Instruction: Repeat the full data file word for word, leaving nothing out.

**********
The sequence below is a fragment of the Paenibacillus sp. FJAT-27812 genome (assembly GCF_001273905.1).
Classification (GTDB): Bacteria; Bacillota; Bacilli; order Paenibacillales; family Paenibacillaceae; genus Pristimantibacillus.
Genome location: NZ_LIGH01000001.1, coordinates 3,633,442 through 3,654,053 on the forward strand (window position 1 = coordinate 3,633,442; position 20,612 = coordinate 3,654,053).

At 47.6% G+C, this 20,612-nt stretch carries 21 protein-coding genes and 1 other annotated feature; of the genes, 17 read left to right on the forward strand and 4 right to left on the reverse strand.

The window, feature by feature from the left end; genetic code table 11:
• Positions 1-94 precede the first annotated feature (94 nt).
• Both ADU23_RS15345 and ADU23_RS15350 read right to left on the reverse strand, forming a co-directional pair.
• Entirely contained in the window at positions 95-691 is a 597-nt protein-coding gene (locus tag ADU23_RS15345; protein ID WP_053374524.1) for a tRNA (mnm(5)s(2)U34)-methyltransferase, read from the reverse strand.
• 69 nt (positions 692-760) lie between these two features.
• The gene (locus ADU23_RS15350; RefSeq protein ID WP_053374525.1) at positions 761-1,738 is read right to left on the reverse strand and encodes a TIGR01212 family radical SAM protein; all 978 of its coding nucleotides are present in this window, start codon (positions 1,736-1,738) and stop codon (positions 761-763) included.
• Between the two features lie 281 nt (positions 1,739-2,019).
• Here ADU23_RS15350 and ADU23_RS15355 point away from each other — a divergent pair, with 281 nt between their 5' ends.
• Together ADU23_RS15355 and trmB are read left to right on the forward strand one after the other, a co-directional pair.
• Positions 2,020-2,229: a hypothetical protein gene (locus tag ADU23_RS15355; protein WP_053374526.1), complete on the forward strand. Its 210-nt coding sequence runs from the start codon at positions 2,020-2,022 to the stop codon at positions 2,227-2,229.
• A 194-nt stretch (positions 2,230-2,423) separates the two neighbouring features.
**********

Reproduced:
The sequence below is a fragment of the Paenibacillus sp. FJAT-27812 genome (assembly GCF_001273905.1).
Classification (GTDB): Bacteria; Bacillota; Bacilli; order Paenibacillales; family Paenibacillaceae; genus Pristimantibacillus.
Genome location: NZ_LIGH01000001.1, coordinates 3,633,442 through 3,654,053 on the forward strand (window position 1 = coordinate 3,633,442; position 20,612 = coordinate 3,654,053).

At 47.6% G+C, this 20,612-nt stretch carries 21 protein-coding genes and 1 other annotated feature; of the genes, 17 read left to right on the forward strand and 4 right to left on the reverse strand.

The window, feature by feature from the left end; genetic code table 11:
• Positions 1-94 precede the first annotated feature (94 nt).
• Both ADU23_RS15345 and ADU23_RS15350 read right to left on the reverse strand, forming a co-directional pair.
• Entirely contained in the window at positions 95-691 is a 597-nt protein-coding gene (locus tag ADU23_RS15345; protein ID WP_053374524.1) for a tRNA (mnm(5)s(2)U34)-methyltransferase, read from the reverse strand.
• 69 nt (positions 692-760) lie between these two features.
• The gene (locus ADU23_RS15350; RefSeq protein ID WP_053374525.1) at positions 761-1,738 is read right to left on the reverse strand and encodes a TIGR01212 family radical SAM protein; all 978 of its coding nucleotides are present in this window, start codon (positions 1,736-1,738) and stop codon (positions 761-763) included.
• Between the two features lie 281 nt (positions 1,739-2,019).
• Here ADU23_RS15350 and ADU23_RS15355 point away from each other — a divergent pair, with 281 nt between their 5' ends.
• Together ADU23_RS15355 and trmB are read left to right on the forward strand one after the other, a co-directional pair.
• Positions 2,020-2,229: a hypothetical protein gene (locus tag ADU23_RS15355; protein WP_053374526.1), complete on the forward strand. Its 210-nt coding sequence runs from the start codon at positions 2,020-2,022 to the stop codon at positions 2,227-2,229.
• A 194-nt stretch (positions 2,230-2,423) separates the two neighbouring features.